So, I have this problem. When I plug my laptop
charger into an outlet, that weird box between the plug and the part where it connects to
my computer, it gets super hot, like I can’t even touch it.
So, I’ve invited Audrey Quinn from NPR’s Planet Money team to help explain what’s
going on with my super-hot laptop charger. So, Audrey, what’s the deal?
QUINN: “The first thing you have to understand is that the kind of power that comes out of your
wall is actually different from the kind of power that your electronics want.
It comes out in the form of alternating current electricity. That means the electrons are pulsing
back and forth And your electronics want what’s called
direct current power, that’s where the electrons are flowing straight like a river
So, they have to convert it. And when they do that conversion is energy is wasted, so
what you’re feeling is energy lost in the form of heat.”
Okay, so, why can’t I just alternating current? If that’s coming out of the wall?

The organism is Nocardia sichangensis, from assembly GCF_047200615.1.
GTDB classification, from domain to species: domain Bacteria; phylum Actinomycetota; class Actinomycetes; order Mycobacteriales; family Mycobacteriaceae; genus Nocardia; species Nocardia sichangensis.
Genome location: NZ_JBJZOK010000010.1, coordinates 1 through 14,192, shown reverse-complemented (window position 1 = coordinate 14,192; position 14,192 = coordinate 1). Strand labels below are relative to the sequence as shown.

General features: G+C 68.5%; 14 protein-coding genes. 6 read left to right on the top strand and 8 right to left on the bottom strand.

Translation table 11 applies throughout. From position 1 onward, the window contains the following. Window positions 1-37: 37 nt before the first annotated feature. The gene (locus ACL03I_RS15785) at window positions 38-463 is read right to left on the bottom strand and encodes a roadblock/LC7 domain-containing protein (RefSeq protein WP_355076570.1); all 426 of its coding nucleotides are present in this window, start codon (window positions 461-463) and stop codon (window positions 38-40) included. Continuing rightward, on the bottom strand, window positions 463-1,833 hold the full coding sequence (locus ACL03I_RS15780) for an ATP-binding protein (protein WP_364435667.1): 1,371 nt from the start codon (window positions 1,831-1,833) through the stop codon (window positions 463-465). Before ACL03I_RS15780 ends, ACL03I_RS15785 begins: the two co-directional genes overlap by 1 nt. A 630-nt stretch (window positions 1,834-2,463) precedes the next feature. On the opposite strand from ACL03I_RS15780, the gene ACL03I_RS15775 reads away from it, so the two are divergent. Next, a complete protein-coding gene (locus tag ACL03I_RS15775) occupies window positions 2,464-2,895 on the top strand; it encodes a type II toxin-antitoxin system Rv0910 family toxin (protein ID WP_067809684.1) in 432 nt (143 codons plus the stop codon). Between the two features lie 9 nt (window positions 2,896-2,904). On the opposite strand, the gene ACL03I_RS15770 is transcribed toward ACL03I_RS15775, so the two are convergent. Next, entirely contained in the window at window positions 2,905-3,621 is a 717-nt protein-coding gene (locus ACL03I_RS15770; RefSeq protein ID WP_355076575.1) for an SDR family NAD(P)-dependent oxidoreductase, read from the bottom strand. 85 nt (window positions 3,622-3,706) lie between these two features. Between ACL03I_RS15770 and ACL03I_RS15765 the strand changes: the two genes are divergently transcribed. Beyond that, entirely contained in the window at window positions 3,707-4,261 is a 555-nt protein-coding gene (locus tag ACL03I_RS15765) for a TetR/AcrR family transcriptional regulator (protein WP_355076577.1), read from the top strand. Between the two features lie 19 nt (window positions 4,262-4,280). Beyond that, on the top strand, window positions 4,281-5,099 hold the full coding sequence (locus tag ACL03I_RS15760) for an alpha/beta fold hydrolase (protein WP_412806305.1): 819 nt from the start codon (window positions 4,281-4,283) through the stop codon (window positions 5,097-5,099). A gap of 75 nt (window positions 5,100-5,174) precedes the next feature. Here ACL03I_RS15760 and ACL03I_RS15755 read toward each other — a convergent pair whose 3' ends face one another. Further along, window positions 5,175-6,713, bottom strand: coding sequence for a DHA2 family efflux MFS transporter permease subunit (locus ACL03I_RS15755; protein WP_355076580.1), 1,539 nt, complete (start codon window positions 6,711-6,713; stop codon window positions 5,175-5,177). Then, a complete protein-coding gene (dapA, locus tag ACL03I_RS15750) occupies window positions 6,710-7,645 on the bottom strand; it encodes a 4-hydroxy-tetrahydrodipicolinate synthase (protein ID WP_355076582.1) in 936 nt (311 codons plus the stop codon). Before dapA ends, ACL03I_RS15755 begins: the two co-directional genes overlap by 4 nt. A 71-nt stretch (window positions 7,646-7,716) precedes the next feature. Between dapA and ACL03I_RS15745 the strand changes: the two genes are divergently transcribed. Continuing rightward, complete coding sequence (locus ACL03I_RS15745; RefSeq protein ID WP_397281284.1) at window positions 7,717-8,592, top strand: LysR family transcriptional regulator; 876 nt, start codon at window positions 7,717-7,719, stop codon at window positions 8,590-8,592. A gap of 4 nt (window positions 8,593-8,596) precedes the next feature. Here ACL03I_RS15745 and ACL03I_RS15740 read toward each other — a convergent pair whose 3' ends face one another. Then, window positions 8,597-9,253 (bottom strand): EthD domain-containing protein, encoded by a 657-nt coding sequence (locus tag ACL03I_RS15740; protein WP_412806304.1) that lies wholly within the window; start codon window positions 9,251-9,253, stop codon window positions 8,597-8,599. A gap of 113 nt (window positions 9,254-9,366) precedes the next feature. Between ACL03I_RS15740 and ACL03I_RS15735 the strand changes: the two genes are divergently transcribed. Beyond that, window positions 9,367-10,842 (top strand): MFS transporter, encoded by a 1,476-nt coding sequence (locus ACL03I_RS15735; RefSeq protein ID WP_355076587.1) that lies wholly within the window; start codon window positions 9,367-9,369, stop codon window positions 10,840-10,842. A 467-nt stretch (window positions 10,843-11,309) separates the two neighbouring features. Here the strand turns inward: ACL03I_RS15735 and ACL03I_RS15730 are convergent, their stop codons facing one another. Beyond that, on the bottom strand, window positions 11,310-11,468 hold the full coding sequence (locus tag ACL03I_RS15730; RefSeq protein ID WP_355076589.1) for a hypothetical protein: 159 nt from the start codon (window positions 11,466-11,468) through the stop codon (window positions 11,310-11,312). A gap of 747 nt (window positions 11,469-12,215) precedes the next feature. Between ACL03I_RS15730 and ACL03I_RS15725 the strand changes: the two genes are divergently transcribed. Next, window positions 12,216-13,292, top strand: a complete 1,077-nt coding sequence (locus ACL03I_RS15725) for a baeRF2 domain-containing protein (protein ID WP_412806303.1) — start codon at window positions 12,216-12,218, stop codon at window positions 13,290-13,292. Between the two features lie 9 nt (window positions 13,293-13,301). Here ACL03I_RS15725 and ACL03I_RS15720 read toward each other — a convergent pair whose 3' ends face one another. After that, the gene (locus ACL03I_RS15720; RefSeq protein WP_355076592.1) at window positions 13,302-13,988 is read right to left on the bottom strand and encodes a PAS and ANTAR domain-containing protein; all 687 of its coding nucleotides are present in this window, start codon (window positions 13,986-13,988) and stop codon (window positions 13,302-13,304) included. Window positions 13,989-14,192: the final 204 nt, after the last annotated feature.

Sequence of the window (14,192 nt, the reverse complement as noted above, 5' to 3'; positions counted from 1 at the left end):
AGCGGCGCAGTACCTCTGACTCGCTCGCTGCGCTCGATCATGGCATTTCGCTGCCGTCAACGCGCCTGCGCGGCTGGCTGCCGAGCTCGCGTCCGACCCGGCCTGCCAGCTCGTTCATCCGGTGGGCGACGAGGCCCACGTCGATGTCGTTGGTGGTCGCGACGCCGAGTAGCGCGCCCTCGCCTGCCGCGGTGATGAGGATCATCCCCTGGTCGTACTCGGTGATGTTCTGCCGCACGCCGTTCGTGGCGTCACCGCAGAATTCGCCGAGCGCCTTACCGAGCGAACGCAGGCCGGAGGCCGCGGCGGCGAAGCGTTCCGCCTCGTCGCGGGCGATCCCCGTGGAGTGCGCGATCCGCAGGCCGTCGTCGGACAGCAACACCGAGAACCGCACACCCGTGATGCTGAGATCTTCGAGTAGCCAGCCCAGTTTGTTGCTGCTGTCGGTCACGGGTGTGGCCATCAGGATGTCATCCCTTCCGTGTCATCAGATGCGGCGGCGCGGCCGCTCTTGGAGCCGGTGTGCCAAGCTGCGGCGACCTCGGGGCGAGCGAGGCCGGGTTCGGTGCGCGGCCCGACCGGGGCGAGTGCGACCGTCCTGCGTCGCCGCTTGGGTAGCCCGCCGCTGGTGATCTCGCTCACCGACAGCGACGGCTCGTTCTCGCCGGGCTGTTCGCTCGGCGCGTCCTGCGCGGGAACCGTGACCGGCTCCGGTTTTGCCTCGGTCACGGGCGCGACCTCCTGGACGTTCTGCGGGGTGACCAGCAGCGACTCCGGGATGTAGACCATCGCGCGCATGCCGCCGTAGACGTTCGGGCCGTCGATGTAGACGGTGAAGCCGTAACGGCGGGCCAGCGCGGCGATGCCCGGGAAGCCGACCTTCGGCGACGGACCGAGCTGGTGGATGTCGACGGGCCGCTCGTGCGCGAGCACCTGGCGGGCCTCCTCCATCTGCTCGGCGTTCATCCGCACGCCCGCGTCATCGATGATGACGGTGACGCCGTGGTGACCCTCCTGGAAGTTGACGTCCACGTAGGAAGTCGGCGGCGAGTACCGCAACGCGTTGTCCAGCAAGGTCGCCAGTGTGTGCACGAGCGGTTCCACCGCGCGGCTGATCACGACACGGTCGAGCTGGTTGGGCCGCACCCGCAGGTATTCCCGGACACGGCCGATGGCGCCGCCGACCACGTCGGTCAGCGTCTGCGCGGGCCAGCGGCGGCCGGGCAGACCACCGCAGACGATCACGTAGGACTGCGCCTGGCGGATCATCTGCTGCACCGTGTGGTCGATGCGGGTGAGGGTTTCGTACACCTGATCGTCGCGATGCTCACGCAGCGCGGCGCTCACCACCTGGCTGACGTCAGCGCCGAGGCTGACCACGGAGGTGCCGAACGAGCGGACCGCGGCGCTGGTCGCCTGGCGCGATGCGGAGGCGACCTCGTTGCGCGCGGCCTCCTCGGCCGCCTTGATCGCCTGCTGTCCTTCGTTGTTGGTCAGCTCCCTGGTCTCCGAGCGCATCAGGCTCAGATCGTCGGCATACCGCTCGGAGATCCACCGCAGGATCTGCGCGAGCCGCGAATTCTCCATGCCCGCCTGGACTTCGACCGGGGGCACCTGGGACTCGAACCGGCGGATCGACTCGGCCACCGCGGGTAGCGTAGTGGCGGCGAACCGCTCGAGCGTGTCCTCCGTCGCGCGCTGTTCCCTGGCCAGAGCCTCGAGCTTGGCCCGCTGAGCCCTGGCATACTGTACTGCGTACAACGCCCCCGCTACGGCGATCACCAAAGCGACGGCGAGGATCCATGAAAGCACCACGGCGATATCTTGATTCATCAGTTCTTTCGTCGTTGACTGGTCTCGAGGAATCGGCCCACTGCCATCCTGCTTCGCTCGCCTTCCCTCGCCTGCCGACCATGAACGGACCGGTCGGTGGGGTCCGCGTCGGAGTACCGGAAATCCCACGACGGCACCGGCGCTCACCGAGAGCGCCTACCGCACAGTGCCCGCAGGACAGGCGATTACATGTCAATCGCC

QUINN: “Yeah, that works just fine for things like lightbulbs or a hairdryer, but electronics
are a little more complicated.—- If you were to send that alternating current
directly to your laptop, you’d probably see a puff of blue smoke.”
Oh god, that sounds bad. Okay, so, if DC power is so great, why don’t
we just have it in our houses in the first place?
This goes back to the late 1800s. There were two guys who represented the two different
kinds of power. There was Thomas Edison, he was all about
DC power, and then there’s Nikola Tesla, he’s your AC guy.
They’re totally duking it out. Every time a new building goes in, it’s kind of this
‘oh, what’s going to happen? Are they going to use AC or DC?’
What happens eventually is that AC power is much better at traveling long distances.
So, ultimately, the entire power grid gets set up to spread AC power.”
But today we have all of these devices. We have smartphones, we have electric cars, we have tablets, we have computers, and all these things are hungry for DC power. Do you think we could ever switch back and maybe realize Edison’s original dream of DC power in every home?
QUINN: “The US has one of the best, most reliable power grids in the world, so people aren’t
saying ‘let’s knock out this entire grid.’ You could just have one converter box in your
house, and that way you’re not converting AC to DC at the level of every single device.”
So, if we can reduce the number of conversions from AC power to DC power, even a little bit, we’re going to save a lot of energy.